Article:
Still Celebrating Women in Business
|i was talking with a colleague about women in the workplace and wondering why events like this month’s Women in Business (presented by Moffly Publications, which publishes New Canaan·Darien Magazine) are still so popular. After all, in 2008 it’s not a novelty to find women working outside the home, often at very demanding jobs.|
After thinking it over for a minute, my coworker’s response echoed a familiar theme. “It’s still about achieving balance,” she said. “Being able to juggle all the roles expected
She said that in one of her previous jobs, the office had conducted an informal survey asking employees what they had done that morning before coming to work. The answers were surprisingly similar, dividing neatly along gender lines. The men had gotten up, showered, eaten breakfast, kissed the kids and left for work. The women, regardless of their position in the company, had a much longer list, nearly every item on it being something they did for someone else. Not one woman even mentioned showering or eating her own breakfast. Sound familiar?
The younger women on our staff added another thought. “At these events you can sit next to someone — even a stranger — and know you have something in common,” commented a young mother of two. “Even unspoken, I know they understand a lot of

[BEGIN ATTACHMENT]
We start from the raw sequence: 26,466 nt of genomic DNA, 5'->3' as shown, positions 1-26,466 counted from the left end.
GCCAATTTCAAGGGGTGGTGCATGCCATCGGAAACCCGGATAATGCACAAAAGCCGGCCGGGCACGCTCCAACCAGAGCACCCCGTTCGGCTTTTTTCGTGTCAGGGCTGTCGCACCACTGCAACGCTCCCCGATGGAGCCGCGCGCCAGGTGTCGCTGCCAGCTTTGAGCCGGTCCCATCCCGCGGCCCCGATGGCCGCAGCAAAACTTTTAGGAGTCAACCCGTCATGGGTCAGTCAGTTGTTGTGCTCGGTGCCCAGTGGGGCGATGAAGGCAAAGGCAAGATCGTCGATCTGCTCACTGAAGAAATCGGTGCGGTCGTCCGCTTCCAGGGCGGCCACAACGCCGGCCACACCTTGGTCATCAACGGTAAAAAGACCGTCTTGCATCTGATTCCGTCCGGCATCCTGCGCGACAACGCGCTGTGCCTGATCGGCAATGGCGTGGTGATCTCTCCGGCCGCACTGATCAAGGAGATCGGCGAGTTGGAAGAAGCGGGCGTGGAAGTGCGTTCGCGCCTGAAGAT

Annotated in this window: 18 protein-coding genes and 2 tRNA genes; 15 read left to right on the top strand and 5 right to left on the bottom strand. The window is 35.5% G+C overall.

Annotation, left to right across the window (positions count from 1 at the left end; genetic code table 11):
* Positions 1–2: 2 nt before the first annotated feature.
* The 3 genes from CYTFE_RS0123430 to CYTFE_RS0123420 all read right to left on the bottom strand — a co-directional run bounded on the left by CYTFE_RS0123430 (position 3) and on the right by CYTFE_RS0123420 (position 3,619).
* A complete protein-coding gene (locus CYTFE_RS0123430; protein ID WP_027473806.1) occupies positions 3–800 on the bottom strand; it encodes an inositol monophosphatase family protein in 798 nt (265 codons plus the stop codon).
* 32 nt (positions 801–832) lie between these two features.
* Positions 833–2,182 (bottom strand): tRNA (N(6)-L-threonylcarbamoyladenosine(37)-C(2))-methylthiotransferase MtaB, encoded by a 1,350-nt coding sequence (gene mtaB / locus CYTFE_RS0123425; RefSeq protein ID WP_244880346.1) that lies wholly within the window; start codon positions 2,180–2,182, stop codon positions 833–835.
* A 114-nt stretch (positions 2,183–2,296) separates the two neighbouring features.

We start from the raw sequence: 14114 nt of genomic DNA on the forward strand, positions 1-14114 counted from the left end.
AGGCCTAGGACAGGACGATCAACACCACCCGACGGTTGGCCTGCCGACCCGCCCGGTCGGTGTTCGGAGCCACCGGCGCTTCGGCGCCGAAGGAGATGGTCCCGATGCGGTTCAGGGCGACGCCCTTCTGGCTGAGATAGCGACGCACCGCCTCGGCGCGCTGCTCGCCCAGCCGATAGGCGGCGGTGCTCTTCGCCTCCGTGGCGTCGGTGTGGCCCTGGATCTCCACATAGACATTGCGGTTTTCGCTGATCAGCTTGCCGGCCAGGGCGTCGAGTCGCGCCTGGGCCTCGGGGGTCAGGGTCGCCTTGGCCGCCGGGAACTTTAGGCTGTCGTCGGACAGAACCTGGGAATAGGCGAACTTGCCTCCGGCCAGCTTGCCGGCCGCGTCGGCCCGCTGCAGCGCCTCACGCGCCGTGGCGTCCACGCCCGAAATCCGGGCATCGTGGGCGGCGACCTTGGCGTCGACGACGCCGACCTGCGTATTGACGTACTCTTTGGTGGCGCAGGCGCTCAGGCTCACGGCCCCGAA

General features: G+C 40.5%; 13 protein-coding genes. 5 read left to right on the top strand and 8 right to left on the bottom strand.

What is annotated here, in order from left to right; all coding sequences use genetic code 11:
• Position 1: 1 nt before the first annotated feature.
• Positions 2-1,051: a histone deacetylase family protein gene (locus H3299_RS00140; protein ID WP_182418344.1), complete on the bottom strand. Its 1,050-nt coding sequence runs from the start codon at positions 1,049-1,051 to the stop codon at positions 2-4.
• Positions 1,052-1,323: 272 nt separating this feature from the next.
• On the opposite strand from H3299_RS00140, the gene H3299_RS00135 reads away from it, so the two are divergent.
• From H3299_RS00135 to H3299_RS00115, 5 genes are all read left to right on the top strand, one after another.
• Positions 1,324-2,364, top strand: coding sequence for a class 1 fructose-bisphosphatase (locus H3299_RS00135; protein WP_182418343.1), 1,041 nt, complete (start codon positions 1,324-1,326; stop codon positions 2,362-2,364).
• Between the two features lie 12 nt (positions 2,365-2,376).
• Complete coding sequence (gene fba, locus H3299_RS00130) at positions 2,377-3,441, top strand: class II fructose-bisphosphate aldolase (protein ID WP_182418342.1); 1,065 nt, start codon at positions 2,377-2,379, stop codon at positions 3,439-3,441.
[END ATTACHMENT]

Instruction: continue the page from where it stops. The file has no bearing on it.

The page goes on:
the things I face every day.”
One of the businesswomen who will be sharing her experiences with us at our second Women in Business event later this month is Joy Herfel of New Canaan. A mother of three children aged six to eleven, Joy commutes daily into New York City, where she works as president of Polo Ralph Lauren Menswear.
No matter what the topic of her talk, you can bet that a large number of women in the audience will be listening to learn, “How does she do this? How does she balance raising kids with work, with her role as a wife, and still manage to take some time for herself?”
I’m not sure Joy will have all the answers (although I’m sure she’ll have some ideas).
I know she has made a name for herself in the apparel industry. For exactly what she’s done and how, check out Jane Kendall’s story “Joy at Work.” And don’t forget to join us along with many other local businesswomen on May 28 at the Dolce Center in Norwalk, starting at 5:30 p.m.
For this issue we also caught up with Kelly Flatley and Brendan Synnott, those two Darien twenty-something entrepreneurs who started, ran and then recently sold their company, Bear Naked, for megabucks. Writer Stephen Sawicki first profiled them for us back in February 2005, when his story “The Granola Twins” made the cover. Now his update can be found in “The Million-Dollar Crunch.”
What would May be without our gardening stories? From Teddy Berg’s luscious “secret garden” to the dazzling azaleas that bloom at tiny Lee Memorial Garden in New Canaan, you’re sure to find something to delight you. Who knows? You may even find a few tips to enhance your own gardening pursuits.